The electric revolution is coming to the heavy-duty truck world. Fleets around the world are under pressure from governments and the public to reduce their emissions. So, some fleets have begun to phase in electric trucks from manufacturers like Navistar and Freightliner. The question on many truckers’ minds now is, are these trucks going to function? And will the infrastructure necessary to operate them keep up with volumes? In this article, we’ll go over what’s happening to accommodate heavy-duty electric trucks and how far off this future really is.
Is the technology for heavy-duty electric trucks there?
The short answer is almost. While EVs have become very popular for commuter vehicles, heavy-duty trucks have different needs. They require more power to haul loads that are much heavier than anything a commuter vehicle like a sedan will haul. However, some companies are testing electric trucks now that could upend the trucking industry’s status quo.
The Freightliner eCascadia is at the forefront of these efforts. PUMA, the sports apparel and equipment company, began using one to transport goods from the Port of Los Angeles to its Torrance warehouse this week. The eCascadia has a standard range of 230 miles, meaning it is best for short-haul routes. Navistar’s CEO recently announced the development of a fleet of electric trucks with a range of up to 500 miles. This development should be done by around 2025. What this all means is that these trucks are not fully ready to take over the market yet, but they may be soon.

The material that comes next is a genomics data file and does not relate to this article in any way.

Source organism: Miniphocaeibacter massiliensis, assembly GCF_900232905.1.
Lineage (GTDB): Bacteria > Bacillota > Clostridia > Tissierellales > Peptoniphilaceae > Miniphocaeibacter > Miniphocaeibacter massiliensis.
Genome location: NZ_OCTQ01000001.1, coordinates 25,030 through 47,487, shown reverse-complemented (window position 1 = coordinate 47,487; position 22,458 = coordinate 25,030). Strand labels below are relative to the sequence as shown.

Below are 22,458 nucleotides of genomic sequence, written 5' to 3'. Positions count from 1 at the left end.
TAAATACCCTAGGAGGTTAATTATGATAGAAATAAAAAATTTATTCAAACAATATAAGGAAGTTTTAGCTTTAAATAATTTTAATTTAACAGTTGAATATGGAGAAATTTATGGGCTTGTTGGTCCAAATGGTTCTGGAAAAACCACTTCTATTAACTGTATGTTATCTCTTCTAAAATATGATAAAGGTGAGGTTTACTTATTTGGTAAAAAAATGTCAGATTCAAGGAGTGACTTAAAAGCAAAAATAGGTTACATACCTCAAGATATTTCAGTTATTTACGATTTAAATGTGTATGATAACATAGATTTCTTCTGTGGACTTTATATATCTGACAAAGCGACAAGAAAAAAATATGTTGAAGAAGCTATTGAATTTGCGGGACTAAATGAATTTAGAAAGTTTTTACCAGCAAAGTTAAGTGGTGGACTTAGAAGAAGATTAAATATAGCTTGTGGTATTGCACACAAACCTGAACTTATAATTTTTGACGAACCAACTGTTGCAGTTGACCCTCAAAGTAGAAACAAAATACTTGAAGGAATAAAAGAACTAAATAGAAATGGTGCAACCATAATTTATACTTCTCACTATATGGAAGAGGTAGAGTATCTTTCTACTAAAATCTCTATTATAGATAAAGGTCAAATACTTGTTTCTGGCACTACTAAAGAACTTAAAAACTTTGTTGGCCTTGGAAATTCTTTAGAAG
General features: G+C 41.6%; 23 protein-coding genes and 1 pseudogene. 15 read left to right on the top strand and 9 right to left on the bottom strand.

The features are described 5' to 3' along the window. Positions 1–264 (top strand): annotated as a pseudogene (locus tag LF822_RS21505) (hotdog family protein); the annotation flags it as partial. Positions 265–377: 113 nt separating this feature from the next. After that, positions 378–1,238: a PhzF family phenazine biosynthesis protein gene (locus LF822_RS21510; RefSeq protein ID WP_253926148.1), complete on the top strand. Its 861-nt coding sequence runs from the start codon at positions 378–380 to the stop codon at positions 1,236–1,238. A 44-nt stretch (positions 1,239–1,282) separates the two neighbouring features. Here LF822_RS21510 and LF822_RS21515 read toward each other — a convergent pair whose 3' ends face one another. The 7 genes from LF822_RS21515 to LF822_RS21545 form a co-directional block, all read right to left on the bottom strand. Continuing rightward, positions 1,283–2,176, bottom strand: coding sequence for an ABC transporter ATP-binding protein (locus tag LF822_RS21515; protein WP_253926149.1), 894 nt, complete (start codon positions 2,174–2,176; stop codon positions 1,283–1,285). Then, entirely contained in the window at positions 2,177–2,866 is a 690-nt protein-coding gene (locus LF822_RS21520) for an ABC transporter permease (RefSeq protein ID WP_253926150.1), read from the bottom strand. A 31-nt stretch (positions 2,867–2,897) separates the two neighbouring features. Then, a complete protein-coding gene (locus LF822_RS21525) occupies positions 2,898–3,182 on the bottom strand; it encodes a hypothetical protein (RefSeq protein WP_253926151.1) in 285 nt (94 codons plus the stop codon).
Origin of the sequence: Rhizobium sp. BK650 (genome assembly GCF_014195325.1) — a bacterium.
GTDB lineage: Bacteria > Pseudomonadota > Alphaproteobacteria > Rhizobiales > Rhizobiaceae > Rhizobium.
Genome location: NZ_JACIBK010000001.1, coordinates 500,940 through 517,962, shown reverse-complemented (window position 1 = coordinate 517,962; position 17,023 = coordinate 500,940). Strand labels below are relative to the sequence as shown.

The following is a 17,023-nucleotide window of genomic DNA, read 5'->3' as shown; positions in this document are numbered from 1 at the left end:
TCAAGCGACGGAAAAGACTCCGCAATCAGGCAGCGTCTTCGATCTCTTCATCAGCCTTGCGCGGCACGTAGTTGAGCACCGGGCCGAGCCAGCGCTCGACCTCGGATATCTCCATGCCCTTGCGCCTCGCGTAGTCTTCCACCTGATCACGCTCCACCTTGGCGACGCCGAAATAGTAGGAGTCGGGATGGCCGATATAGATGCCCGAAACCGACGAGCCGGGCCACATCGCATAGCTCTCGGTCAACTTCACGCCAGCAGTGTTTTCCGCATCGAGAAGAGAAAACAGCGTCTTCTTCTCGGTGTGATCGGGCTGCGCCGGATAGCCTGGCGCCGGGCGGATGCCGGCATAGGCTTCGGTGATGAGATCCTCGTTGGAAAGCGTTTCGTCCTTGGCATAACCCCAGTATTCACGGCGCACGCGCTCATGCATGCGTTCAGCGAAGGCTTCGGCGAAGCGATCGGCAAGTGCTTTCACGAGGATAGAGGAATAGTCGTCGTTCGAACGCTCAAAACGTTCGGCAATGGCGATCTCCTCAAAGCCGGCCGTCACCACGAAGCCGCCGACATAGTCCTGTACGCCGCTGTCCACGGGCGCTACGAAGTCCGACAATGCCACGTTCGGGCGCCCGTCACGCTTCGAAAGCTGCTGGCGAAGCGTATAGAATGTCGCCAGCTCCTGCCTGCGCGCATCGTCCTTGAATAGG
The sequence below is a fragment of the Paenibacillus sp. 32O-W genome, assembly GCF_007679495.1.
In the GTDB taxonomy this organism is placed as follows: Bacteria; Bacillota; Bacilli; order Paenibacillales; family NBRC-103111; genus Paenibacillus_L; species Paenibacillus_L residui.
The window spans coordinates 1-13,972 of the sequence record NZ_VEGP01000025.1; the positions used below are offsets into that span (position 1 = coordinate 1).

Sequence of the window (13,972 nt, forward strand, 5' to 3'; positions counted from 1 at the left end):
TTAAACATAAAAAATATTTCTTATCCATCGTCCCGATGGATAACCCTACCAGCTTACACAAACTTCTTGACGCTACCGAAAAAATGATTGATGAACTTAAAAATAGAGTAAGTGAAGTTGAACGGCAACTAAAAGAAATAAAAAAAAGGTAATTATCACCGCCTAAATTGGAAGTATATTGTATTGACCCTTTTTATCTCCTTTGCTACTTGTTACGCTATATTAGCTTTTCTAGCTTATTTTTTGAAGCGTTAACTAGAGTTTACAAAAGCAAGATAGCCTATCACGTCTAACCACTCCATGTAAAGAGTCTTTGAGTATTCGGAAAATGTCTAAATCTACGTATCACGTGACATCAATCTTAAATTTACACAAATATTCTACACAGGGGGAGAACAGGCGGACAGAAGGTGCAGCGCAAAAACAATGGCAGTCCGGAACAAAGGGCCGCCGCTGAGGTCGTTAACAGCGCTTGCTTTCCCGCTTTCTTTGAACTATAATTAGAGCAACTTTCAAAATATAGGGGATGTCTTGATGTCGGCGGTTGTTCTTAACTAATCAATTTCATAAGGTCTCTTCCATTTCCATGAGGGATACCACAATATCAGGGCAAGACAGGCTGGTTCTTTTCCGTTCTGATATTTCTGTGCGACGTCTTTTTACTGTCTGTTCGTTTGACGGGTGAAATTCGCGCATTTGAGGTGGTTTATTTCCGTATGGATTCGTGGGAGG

Can the infrastructure keep up?
This question is a bit more sticky. Electric vehicles require charging stations to keep going, and while these are becoming more commonplace, they are far from everywhere. Municipalities and ports are making an effort to update their infrastructure, though. The Port of Long Beach announced earlier this week that it would build a charging plaza for electric trucks by the end of this year. The plaza will be designed to connect all the way up to Sacramento via a “charging highway.” As more and more companies order electric trucks, the demand for this kind of infrastructure will continue to increase. This will put pressure on more and more lawmakers and developers to build charging infrastructure for these vehicles.
So, is it worth buying one now?
Every trucker and fleet owner has to make this decision for themselves. However, the signs ahead are promising for electric haulers. Legislation forcing fleets to reduce their emissions will continue to push more companies towards more efficient vehicles, and electric vehicles are the best option we have now in that realm. Their technology will only get better with time, and they will likely come close to catching fuel-powered vehicles in the near future. Furthermore, electric trucks can already save their owners money on things like IFTA registration and fuel. While you don’t need to rush off to buy an electric truck this very second, in the not-too-distant future, you may find yourself wishing you had.